If you designed or built a home that met energy code just a few years ago, that same home will probably not be legal to build just a few years from now. Some might say it’s about time, while others may think it’s not a good idea to increase code requirements during a depressed housing economy.
For over 25 years, residential energy codes improved an average of less than 1 percent per year. But since adoption of the 2006 International Energy Conservation Code (IECC), codes are improving radically—perhaps by as much as 50 percent when the 2015 IECC is published.
I haven’t met anyone who thinks energy costs will decrease, and almost everyone would appreciate smaller energy bills and lower emissions from their regional power plant. However, some builders think a slow housing market is not the time to add cost to a home. As recently reported by MINNPOST, Minnesota builders are voicing objections to potential increased costs for more efficient building codes.
At Rocky Mountain Institute, we purposely launched our Superefficient Housing Initiative at nearly the lowest point in this housing economy because it made sense to us. If a builder, developer, or designer is going to learn or try something new—or build on his/her brand with a new product offering, there’s really no better time than when the market is slow. You’re certainly not going to retool your design and construction approach when you’re really busy designing or building homes.
Our initiative set out to prove that housing can be designed and constructed to be 60 percent more efficient than the 2006 IECC, for about the same cost as just meeting the code. We didn’t set this target arbitrarily—we started by scanning the horizon of existing codes, standards, and guidelines. And there are a surprisingly large number of them—representing a wide range of energy targets and goals. I have attempted to rank these on a Home Energy Rating System (HERS) scale for relative comparison in the graph below.
While most of these codes and standards don’t dismiss aggressive energy performance, they also don’t necessarily require it. Therefore, “your mileage may vary” when applying a specific code or standard to a new home or building. While codes are a critical part of the energy solution, we need scalable, affordable solutions today to get ahead of the new codes and avert the detrimental effects of inefficient buildings. Between 2010 and 2050, the U.S. housing stock will change dramatically—with new construction, demolition, and replacements, we will add 20 billion square feet of new housing. Since the U.S. housing sector uses more energy than the commercial sector, this is our real opportunity to aim our efficiency goals well beyond code, and begin to imagine communities of energy independence.
As energy codes advance more rapidly, we also need a new way to talk about what we are aiming for. With over 3,000 code jurisdictions in the U.S., it’s nearly impossible to understand what it means when a new home is designed and constructed to be 30 percent better than code. Really? What code? Or when a new net zero energy house has a large photovoltaic array on the roof and includes a heating system, a cooling system, and a ventilation system (in a relatively mild climate), you have to ask yourself whether it’s efficient or not.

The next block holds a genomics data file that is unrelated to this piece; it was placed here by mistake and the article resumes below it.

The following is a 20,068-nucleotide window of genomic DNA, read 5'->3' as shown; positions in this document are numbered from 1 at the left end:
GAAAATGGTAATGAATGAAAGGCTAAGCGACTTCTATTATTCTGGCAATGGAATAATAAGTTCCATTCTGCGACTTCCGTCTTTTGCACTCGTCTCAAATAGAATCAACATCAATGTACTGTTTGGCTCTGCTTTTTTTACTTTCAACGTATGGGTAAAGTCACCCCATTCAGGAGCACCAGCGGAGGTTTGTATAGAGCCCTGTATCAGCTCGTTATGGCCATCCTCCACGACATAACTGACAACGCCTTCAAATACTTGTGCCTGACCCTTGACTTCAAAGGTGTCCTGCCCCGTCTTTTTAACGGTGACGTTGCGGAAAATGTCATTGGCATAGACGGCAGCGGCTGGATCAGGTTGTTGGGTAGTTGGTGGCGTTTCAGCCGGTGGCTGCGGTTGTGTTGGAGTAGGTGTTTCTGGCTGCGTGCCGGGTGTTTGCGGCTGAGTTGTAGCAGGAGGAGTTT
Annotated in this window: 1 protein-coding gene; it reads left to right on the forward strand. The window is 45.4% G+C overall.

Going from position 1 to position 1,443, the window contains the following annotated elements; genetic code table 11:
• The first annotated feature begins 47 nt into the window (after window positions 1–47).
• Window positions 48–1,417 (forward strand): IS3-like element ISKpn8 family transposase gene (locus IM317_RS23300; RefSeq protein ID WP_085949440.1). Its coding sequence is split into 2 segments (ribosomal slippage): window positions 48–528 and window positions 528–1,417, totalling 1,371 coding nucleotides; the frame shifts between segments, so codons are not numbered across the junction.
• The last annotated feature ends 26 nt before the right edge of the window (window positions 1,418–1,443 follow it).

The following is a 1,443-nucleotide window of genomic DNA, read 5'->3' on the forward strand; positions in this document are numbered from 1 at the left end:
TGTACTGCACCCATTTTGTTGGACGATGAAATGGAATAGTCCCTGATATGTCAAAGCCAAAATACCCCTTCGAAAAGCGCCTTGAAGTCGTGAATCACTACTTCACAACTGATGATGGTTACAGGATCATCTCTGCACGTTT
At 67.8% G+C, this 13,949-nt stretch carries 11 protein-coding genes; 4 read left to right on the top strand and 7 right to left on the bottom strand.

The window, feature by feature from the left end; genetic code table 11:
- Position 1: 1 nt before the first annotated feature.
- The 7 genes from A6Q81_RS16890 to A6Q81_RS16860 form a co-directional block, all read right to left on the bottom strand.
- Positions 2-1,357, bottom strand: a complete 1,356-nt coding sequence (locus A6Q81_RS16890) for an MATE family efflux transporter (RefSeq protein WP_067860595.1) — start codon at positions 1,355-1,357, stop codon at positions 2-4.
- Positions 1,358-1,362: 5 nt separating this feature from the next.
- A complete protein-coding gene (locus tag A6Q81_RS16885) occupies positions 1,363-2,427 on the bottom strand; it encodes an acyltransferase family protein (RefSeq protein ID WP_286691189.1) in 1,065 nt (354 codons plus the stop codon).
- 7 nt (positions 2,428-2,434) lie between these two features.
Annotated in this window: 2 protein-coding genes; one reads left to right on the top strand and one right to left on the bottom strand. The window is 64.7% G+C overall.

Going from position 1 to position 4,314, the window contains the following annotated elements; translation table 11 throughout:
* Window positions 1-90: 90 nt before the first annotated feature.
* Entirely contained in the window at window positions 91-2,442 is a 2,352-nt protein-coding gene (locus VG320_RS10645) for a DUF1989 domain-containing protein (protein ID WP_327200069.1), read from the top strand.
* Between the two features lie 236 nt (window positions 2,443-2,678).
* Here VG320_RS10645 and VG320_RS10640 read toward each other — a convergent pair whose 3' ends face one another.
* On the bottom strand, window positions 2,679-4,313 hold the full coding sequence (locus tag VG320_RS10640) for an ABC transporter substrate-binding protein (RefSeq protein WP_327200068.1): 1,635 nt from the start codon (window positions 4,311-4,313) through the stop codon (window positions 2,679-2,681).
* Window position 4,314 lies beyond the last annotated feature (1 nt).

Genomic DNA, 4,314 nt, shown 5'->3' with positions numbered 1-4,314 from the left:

If the design and construction community were able to communicate energy efficiency in a new way—for instance from a baseline of zero up as opposed to top down (from the maximum allowed by code)—we might begin to have conversations that move us closer to where we need to be. Forget net zero; how close to zero before renewable energy supply is a better comparison model.
I am personally excited about the Passivhaus energy standard as a relatively new movement here in the U.S. The Passivhaus (Passive House) approach, originated in Germany, and is what I consider the world’s most aggressive energy efficiency standard.
The Passive House standard can apply to design, construction and retrofit of our schools, offices, and homes, and uses between 80 and 90 percent less heating or cooling energy than typical existing stock. While it is isn’t free to build this way, the economics will improve as more and more manufacturers of windows, insulation, and ventilation units see increased demand and innovate on their current models.
When it comes to simple solutions, based on my building science knowledge and experience, this I know to be true: a tight building envelope with superior (tuned and optimized) windows and little or no thermal bridging is the best bang for the buck. If these elements are truly optimized for climate, then you only need to worry about what you don’t need to do, such as eliminating air conditioning or perimeter heating, and getting excellent indoor air quality using a small ventilation system.
We also need whole-house retrofits that approach or even meet the Passive House standard. A few of these projects are beginning to show up in California and the Pacific Northwest. Whether they meet the standard isn’t the point; it’s all about making significant reductions to current energy use to provide resilience for the new energy era at our doorstep.
James Scott Brew, FCSI, AIA, LEED AP is a Principal Architect working in the Built Environment core practice area at RMI. He has over 28 years of sustainable design experience in historic, commercial, institutional, and residential architecture. James is a mentor and frequent speaker at regional, national and international conferences on high-performance buildings and emerging trends and solutions in sustainable community design. Read the original article.
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